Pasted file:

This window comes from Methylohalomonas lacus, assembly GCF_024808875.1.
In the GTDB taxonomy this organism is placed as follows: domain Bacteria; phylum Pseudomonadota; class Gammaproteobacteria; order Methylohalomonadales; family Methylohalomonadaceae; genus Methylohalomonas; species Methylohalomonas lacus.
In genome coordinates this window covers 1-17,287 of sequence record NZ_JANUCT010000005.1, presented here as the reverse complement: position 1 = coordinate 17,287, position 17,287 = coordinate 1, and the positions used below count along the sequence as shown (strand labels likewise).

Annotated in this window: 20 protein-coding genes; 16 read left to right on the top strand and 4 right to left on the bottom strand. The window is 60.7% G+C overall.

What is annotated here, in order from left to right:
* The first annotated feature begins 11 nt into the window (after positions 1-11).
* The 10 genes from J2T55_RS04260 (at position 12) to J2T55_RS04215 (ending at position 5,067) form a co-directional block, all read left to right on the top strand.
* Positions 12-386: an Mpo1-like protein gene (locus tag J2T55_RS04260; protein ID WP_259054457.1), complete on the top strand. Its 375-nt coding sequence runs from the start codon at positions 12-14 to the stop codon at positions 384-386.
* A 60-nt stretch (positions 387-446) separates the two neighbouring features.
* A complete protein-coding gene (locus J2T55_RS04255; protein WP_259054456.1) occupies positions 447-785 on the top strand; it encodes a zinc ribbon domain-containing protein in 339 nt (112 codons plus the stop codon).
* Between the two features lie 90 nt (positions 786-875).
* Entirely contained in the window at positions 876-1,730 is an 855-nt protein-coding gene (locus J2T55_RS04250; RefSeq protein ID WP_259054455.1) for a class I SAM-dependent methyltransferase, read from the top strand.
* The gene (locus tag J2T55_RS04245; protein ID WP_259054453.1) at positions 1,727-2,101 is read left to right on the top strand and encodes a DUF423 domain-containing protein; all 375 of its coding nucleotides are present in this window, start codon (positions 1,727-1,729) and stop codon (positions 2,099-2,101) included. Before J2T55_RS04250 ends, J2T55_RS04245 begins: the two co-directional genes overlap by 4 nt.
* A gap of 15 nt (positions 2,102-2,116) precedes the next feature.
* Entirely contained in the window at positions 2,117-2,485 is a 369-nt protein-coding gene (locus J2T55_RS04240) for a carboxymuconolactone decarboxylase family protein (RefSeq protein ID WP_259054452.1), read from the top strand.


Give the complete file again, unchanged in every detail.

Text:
This window comes from Methylohalomonas lacus, assembly GCF_024808875.1.
In the GTDB taxonomy this organism is placed as follows: domain Bacteria; phylum Pseudomonadota; class Gammaproteobacteria; order Methylohalomonadales; family Methylohalomonadaceae; genus Methylohalomonas; species Methylohalomonas lacus.
In genome coordinates this window covers 1-17,287 of sequence record NZ_JANUCT010000005.1, presented here as the reverse complement: position 1 = coordinate 17,287, position 17,287 = coordinate 1, and the positions used below count along the sequence as shown (strand labels likewise).

Annotated in this window: 20 protein-coding genes; 16 read left to right on the top strand and 4 right to left on the bottom strand. The window is 60.7% G+C overall.

What is annotated here, in order from left to right:
* The first annotated feature begins 11 nt into the window (after positions 1-11).
* The 10 genes from J2T55_RS04260 (at position 12) to J2T55_RS04215 (ending at position 5,067) form a co-directional block, all read left to right on the top strand.
* Positions 12-386: an Mpo1-like protein gene (locus tag J2T55_RS04260; protein ID WP_259054457.1), complete on the top strand. Its 375-nt coding sequence runs from the start codon at positions 12-14 to the stop codon at positions 384-386.
* A 60-nt stretch (positions 387-446) separates the two neighbouring features.
* A complete protein-coding gene (locus J2T55_RS04255; protein WP_259054456.1) occupies positions 447-785 on the top strand; it encodes a zinc ribbon domain-containing protein in 339 nt (112 codons plus the stop codon).
* Between the two features lie 90 nt (positions 786-875).
* Entirely contained in the window at positions 876-1,730 is an 855-nt protein-coding gene (locus J2T55_RS04250; RefSeq protein ID WP_259054455.1) for a class I SAM-dependent methyltransferase, read from the top strand.
* The gene (locus tag J2T55_RS04245; protein ID WP_259054453.1) at positions 1,727-2,101 is read left to right on the top strand and encodes a DUF423 domain-containing protein; all 375 of its coding nucleotides are present in this window, start codon (positions 1,727-1,729) and stop codon (positions 2,099-2,101) included. Before J2T55_RS04250 ends, J2T55_RS04245 begins: the two co-directional genes overlap by 4 nt.
* A gap of 15 nt (positions 2,102-2,116) precedes the next feature.
* Entirely contained in the window at positions 2,117-2,485 is a 369-nt protein-coding gene (locus J2T55_RS04240) for a carboxymuconolactone decarboxylase family protein (RefSeq protein ID WP_259054452.1), read from the top strand.